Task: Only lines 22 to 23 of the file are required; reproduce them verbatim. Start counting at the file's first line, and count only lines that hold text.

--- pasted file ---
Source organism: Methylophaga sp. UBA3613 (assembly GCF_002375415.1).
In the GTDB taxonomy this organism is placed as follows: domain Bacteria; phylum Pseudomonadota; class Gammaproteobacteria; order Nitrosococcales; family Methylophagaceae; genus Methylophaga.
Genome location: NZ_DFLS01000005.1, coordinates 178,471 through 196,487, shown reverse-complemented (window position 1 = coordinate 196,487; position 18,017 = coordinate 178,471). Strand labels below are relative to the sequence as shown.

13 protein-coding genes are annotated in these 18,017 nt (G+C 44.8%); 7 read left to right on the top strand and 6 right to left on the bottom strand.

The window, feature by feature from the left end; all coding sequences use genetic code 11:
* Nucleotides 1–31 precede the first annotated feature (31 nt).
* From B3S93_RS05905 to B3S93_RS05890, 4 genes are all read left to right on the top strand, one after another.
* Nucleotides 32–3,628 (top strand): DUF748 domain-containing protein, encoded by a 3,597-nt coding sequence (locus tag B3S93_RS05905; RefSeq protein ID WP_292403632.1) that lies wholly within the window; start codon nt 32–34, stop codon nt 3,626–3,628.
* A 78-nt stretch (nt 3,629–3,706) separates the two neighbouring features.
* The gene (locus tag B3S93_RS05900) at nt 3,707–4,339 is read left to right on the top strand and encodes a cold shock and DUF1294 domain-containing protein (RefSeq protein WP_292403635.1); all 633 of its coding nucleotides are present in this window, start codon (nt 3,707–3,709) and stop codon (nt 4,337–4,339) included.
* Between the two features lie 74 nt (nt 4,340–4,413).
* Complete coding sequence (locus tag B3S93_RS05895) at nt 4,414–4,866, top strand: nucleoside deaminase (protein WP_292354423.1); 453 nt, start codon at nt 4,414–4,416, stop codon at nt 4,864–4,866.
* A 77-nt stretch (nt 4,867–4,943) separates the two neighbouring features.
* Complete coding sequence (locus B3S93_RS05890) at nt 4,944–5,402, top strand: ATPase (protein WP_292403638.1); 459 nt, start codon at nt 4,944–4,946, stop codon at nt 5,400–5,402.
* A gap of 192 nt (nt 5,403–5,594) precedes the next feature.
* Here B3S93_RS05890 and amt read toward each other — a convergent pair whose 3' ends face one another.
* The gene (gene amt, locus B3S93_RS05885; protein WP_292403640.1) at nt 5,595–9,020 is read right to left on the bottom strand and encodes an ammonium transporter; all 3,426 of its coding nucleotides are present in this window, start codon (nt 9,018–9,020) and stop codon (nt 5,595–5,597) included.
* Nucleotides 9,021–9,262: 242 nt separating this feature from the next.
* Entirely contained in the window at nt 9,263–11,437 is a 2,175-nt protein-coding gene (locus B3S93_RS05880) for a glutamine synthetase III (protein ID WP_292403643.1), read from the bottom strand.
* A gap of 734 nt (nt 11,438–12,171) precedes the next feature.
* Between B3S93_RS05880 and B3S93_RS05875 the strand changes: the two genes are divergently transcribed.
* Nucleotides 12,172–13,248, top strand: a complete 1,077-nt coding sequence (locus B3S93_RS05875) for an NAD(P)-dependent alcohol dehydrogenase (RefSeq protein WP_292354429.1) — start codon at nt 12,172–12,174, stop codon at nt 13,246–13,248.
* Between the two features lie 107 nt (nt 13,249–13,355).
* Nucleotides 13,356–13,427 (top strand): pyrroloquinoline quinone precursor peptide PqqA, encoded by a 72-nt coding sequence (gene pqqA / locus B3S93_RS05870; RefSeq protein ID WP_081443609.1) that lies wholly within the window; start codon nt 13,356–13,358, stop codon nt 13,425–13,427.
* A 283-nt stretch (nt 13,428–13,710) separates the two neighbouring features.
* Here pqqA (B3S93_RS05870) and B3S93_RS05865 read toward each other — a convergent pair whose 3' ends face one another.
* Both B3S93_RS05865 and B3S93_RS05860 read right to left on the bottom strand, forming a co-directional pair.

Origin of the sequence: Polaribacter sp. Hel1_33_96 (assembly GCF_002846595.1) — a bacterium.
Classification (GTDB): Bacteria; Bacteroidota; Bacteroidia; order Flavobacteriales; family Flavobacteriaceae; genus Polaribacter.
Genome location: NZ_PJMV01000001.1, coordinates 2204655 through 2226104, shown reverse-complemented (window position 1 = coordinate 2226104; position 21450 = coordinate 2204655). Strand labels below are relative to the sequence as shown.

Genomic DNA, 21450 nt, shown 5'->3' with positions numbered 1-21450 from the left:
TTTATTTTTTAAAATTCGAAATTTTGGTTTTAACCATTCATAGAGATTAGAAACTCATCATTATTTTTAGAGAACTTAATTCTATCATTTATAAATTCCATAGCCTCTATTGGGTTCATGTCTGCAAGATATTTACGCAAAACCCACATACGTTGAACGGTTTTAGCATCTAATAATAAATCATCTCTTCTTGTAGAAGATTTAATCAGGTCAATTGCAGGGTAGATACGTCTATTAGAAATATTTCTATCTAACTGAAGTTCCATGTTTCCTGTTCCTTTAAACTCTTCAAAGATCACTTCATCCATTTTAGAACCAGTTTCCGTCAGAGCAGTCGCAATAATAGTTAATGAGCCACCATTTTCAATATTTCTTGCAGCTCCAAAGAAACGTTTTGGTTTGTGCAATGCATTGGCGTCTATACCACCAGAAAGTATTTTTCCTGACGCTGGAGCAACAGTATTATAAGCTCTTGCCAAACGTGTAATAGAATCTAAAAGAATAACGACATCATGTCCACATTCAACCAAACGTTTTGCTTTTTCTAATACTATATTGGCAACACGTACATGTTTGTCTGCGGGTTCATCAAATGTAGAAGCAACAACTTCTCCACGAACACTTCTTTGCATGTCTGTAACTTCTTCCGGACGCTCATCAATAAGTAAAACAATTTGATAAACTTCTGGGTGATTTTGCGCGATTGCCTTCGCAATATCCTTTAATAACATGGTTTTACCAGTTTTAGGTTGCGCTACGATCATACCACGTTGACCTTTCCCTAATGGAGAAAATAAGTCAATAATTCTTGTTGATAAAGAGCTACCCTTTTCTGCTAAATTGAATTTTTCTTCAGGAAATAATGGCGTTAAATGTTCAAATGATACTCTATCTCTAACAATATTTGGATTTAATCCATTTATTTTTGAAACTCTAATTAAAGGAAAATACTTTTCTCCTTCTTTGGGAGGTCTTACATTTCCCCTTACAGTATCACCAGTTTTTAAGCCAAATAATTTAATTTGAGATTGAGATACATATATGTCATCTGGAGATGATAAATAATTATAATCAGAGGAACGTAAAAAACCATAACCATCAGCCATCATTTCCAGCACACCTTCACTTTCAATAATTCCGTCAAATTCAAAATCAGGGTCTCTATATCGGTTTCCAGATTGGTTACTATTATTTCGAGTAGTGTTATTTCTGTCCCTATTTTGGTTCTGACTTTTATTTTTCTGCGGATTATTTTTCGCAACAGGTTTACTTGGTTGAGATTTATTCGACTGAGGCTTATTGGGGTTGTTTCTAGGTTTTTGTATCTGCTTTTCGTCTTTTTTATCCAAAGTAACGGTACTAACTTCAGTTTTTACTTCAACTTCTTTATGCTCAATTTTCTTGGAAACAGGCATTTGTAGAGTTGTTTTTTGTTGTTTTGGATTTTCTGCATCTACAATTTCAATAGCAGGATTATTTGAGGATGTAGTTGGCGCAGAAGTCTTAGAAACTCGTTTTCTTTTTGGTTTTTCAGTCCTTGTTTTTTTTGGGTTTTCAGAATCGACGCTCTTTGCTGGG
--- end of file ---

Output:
* Nucleotides 12,172–13,248, top strand: a complete 1,077-nt coding sequence (locus B3S93_RS05875) for an NAD(P)-dependent alcohol dehydrogenase (RefSeq protein WP_292354429.1) — start codon at nt 12,172–12,174, stop codon at nt 13,246–13,248.
* Between the two features lie 107 nt (nt 13,249–13,355).